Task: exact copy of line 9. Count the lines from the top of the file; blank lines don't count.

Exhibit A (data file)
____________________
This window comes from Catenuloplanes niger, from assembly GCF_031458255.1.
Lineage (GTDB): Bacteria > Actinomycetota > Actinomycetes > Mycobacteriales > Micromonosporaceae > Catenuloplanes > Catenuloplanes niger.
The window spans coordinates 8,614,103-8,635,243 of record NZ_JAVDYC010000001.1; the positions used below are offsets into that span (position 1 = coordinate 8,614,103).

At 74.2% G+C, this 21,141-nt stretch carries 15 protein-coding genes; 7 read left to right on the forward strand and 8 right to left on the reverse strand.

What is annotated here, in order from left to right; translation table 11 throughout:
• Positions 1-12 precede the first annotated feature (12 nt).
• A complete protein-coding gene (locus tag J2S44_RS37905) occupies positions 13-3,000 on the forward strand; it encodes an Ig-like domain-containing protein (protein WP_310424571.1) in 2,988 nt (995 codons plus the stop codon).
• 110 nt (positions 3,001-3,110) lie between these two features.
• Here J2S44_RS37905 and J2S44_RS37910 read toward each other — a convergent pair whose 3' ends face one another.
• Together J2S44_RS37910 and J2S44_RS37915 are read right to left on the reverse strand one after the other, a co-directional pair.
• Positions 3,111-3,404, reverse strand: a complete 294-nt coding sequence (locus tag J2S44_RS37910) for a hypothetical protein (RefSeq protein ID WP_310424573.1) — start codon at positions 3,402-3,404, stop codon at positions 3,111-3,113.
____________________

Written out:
• Here J2S44_RS37905 and J2S44_RS37910 read toward each other — a convergent pair whose 3' ends face one another.